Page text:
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Ophthalmology. 2003 Aug;110(8):1646-9.

Optic neuritis: correlation of pain and magnetic resonance imaging.

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The Institute for Neurology and Neurosurgery at Beth Israel North Medical Center, New York, New York 10128, USA.



To demonstrate whether the magnetic resonance imaging (MRI) localization of the abnormal enhancement of the optic nerve can be related to the pain or pattern of visual field loss associated with acute optic neuritis.


Retrospective observational series and MRI review from a referral neuro-ophthalmology service.


Seventy-three women and 23 men with acute optic neuritis who had high resolution gadolinium-enhanced fat-suppressed MRI within twenty days of the onset of visual loss.


The presence of eye or other fifth cranial nerve (V(1)) pain, and pain with eye movement ipsilateral to the affected optic nerve or no eye pain was recorded. The neuroradiologist reviewed the MRI, masked to the affected eye, and recorded the length and segment (orbital, canalicular, intracranial, or combination of segments) of abnormal optic nerve enhancement. The presenting visual field defects were characterized as diffuse, central, arcuate, nasal or temporal.


The types of pain and patterns of field loss were correlated with the segments of optic nerve enhancement in the affected eye.


Five patients had nerves that did not enhance and were excluded from the outcome analysis. In the 91 patients with abnormal enhancement, 70 experienced eye/V(1) pain, 67 had pain with eye movement and 17 patients had no pain. Enhancement of the orbital optic nerve occurred in 66 patients, 93.9% who had eye/V(1) pain and 92.4% who had pain with eye movement. In the 25 patients with enhancement of the canalicular, intracranial or both segments, without orbital involvement, 32% had eye/V(1) pain and 24% had pain with eye movement. No pain occurred in 3% with enhancement of the orbital segment and in 60% with enhancement of the other optic nerve segments. The length of enhancement moderately correlated with eye/V(1) pain (r = 0.49, P = 0.01) and pain with eye movement (r = 0.37, P = 0.01). Patients with enhancement longer than 10 mm had pain five times (P = 0.004) more frequent than did those with enhancement <or=10 mm. There was no significant specific pattern of field loss associated with a particular location of enhancement, except temporal field loss occurred in 25% of intracranial lesions (P = 0.04).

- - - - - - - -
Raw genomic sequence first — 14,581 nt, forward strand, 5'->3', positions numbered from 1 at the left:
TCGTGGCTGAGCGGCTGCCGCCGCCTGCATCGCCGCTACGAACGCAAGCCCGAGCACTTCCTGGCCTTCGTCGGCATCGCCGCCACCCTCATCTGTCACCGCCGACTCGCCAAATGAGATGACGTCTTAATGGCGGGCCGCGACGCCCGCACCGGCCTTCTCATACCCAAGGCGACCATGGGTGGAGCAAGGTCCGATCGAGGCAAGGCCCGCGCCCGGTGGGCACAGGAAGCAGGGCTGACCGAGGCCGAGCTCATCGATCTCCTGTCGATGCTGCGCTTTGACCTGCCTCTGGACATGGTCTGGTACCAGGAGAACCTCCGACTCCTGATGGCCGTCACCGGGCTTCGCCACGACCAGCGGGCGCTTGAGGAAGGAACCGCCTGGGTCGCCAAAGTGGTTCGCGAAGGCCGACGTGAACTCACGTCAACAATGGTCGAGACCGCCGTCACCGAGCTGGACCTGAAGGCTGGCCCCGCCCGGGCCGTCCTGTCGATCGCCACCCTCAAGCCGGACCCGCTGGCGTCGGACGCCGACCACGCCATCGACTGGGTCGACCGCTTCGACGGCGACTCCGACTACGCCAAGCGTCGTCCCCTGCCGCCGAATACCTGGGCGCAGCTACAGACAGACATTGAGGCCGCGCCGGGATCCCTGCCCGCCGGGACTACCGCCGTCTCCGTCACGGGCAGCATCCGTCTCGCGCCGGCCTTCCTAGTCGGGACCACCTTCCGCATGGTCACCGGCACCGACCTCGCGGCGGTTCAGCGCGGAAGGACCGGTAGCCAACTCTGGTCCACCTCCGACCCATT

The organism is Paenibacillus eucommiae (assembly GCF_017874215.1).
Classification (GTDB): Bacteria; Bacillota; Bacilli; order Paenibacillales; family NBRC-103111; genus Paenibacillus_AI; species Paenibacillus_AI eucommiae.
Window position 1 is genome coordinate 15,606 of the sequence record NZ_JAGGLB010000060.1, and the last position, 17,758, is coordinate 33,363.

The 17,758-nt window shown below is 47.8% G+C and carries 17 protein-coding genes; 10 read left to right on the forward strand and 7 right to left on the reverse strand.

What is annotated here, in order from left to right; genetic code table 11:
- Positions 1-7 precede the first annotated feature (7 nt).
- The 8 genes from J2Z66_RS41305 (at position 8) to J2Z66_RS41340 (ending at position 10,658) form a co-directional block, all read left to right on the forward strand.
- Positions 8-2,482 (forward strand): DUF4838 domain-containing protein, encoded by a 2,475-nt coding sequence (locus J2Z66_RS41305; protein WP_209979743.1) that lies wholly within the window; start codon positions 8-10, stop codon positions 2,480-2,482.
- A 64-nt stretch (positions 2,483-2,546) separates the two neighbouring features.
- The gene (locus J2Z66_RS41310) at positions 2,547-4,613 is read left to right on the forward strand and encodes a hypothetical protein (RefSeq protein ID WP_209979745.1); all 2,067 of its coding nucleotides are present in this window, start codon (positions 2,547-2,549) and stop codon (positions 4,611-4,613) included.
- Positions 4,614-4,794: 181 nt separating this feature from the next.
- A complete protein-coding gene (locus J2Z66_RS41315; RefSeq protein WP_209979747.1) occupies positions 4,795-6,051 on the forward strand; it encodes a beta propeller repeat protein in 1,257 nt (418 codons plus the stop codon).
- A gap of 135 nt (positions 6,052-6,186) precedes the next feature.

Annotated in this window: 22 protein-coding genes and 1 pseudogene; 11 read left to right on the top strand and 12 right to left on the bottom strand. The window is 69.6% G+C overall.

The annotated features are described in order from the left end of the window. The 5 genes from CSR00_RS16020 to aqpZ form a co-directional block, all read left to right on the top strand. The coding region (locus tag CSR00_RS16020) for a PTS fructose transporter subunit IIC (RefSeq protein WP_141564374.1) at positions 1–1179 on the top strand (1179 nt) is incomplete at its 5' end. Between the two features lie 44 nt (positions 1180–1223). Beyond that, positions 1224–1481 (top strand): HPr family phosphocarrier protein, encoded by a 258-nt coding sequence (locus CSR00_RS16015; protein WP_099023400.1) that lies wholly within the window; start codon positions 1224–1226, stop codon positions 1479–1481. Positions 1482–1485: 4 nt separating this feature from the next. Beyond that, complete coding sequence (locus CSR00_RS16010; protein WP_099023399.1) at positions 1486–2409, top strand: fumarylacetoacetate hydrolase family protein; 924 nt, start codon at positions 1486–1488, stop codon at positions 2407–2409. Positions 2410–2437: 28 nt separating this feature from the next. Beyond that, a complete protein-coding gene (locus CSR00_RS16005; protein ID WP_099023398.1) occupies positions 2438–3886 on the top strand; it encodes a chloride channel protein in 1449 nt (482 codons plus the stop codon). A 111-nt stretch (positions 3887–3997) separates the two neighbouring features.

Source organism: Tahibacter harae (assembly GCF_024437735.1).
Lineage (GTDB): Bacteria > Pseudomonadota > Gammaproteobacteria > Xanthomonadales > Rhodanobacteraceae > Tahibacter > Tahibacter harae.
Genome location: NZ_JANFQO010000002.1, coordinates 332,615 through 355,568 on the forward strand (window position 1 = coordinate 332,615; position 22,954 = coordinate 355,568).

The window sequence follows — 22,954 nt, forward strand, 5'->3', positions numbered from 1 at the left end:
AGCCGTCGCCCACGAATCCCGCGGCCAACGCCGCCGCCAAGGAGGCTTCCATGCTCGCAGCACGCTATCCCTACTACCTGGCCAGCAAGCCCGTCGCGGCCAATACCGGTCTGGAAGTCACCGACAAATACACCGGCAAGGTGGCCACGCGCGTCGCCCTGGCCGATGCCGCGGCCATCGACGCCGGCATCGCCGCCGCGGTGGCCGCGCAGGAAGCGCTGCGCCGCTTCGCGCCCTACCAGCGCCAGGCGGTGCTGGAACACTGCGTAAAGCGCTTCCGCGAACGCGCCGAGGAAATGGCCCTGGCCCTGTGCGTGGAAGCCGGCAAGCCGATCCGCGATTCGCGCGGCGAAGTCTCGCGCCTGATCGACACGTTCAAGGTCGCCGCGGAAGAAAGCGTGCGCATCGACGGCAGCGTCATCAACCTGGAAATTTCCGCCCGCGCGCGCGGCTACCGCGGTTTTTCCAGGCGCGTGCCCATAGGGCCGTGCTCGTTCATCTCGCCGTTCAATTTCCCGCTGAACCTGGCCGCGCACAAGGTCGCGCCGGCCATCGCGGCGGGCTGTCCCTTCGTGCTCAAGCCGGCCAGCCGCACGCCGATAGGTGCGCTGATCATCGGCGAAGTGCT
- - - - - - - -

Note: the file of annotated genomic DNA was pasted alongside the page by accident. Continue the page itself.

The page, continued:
When optic neuritis involved the orbital segment of the optic nerve, eye or other V(1) distribution pain (94.3% vs. 32%) and pain with eye movement (91.4% vs. 24%) were significantly more frequent. In contrast, pain was absent 20 times more often when the orbital segment was not involved (60% vs. 3%). Except for temporal field loss in eyes with intracranial nerve lesions, no pattern of visual field loss appeared to correlate with the location or length of abnormal optic nerve enhancement.

[Indexed for MEDLINE]

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